Placebos, Ideology and Collective Consciousness
. . . . we may say that groups of people, societies, and cultures have a collective mind, and therefore also possess a collective consciousness … As individuals we participate in these collective patterns, are influenced by them, and shape them in turn. In addition the concepts of a planetary mind and a cosmic mind may be associated with planetary and cosmic levels of consciousness. [Fritjof Capra, The Turning Point, Chapter 8].
Can the spiritual state of a society, its faith in a Divine Reality, produce conditions and events that later, from a modern, secular perspective, appear as superstition, deception, or folklore? The societies where the great religious founders walked evidenced intense emotional crises that we cannot recreate or even imagine.
In our own short history, the Civil War, the Great Depression, and the Civil Rights Movement were periods whose spirit and passions cannot be adequately expressed. How distant then is our thought process from that of the disciples of Jesus, Moses, Muhammad or the Buddha?
Clearly, when we study Scriptures, we project into history certain contemporary views and conditions from our modern culture. However, great spiritual events reflect social psyches and conditions totally alien to our modern secular society.
As a beehive produces a queen under unique conditions, so can civilizations generate prophetic emanations to counter the collapsing socio-religious order. This also suggests that certain spiritual events associated with uniquely spiritual times would be noticeably absent in intensely secular surroundings.
At the same time we are convinced, that we are not sufficient of ourselves to help ourselves; that, without the Spirit of God, we can do nothing but add sin to sin; that it is He alone who worketh in us by his almighty power, either to will or do that which is good; it being as impossible for us even to think a good thought, without the supernatural assistance of his Spirit, as to create ourselves, or to renew our whole souls in righteousness and true holiness. [John Wesley].
Zeitgeist: A Cultural Placebo
The concept of a social psyche, or collective consciousness, is often used in psychology to explain ecstatic behavior or paranormal activity jointly experienced by large numbers of people, often sharing a common faith.
[A] dream will then have a collective meaning, a meaning which is the common property of mankind … Moreover, every individual problem is somehow connected with the problem of the age, so that practically every subjective difficulty has to be viewed from the standpoint of the human situation as a whole.[The Collected Works of C.G. Jung: Complete Digital Edition, C. G. Jung, ¶¶ 322-3].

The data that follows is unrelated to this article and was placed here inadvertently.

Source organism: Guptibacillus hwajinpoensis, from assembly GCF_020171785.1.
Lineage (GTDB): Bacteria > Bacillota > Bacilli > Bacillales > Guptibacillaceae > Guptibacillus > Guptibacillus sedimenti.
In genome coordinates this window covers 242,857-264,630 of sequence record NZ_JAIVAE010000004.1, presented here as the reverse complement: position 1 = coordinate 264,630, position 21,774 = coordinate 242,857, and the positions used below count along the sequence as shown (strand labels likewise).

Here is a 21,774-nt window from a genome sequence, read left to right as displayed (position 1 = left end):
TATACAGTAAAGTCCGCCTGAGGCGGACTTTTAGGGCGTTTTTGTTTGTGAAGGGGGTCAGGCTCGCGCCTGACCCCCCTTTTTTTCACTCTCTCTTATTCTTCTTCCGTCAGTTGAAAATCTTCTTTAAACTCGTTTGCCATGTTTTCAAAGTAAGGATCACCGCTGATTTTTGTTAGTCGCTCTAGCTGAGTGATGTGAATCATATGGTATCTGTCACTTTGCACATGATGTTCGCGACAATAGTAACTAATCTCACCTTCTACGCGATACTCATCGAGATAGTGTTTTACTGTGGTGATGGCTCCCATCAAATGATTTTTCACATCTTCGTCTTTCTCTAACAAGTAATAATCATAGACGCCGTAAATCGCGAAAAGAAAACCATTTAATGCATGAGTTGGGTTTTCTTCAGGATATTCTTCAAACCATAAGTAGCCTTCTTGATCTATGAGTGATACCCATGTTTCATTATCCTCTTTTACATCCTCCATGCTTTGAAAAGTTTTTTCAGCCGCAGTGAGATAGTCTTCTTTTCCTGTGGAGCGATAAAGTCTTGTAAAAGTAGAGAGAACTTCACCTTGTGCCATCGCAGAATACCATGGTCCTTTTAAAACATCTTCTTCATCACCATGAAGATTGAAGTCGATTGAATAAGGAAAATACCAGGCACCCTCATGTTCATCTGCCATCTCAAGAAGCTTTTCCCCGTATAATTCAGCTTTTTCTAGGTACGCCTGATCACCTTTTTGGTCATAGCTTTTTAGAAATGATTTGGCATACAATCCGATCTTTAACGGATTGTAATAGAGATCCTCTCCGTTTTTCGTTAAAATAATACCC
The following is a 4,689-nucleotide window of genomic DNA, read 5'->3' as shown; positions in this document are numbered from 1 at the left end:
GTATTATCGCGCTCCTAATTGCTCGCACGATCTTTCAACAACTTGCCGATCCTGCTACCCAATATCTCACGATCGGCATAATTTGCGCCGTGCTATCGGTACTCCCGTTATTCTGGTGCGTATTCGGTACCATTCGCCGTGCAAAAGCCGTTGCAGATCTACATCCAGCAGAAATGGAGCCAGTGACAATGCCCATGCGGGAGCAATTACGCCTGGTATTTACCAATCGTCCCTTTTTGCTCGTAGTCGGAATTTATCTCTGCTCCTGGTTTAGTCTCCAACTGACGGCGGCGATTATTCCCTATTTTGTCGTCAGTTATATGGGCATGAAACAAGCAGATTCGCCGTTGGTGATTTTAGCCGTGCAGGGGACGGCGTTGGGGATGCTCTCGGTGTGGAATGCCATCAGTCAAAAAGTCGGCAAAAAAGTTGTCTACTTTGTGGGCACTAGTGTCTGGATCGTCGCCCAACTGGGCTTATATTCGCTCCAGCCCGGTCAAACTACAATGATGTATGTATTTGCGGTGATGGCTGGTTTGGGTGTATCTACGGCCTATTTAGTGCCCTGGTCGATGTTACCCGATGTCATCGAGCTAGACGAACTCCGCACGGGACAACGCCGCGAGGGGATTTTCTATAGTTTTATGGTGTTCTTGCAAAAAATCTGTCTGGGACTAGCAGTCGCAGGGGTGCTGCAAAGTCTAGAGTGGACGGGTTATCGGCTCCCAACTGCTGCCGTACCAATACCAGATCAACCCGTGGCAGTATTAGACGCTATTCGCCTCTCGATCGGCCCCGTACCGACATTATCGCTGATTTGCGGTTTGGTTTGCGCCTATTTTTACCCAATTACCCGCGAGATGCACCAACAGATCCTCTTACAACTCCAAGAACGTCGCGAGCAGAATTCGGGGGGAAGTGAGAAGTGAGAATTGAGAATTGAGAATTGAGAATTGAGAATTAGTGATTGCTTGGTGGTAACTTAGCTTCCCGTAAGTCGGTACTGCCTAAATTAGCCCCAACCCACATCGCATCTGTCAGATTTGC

The German word zeitgeist means “the spirit of the times” and refers to the idea that a social period or historical era can have a distinct climate, ambiance and spiritual mood. Are modern examples of spontaneous social fervor, such as the rise of Ayatollah Khomeini in Iran, the Intifada in Palestine, or the Arab Spring products of collective consciousness to be, in the future, relegated to the status of mythic hagiography, or even cultural placebos?
Unbelief is infectious! The unbelief of one strengthens the unbelief of another, just as the faith of one strengthens the faith of another. [Arthur W. Pink].
One Mind at a Time
Science recognizes that human behavior and development is significantly influenced by faith and culture. Unique social and cultural forces can impair or improve health and produce positive or negative abnormalities. Some diseases prosper in certain cultures while being resisted or inhibited in others.
Our awareness and perception of reality can have varied dimensions depending upon our worldview, our faith and our disposition toward spiritual and transcendent affirmations. Similarly, a mass psychosis can be abnormal, producing conditions that foster health problems, physical as well as mental. It can also be ecstatic, producing great joy and piety.
The more we give ourselves to experience personally sanctification by faith, the more we shall also experience healing by faith. These two doctrines walk abreast. The more the Spirit of God lives and acts in the soul of believers, the more will the miracles multiply by which He works in the body. [Andrew Murray, Divine Healing, Ch. 2].
Anorexia: Nervosa or Spiritualis?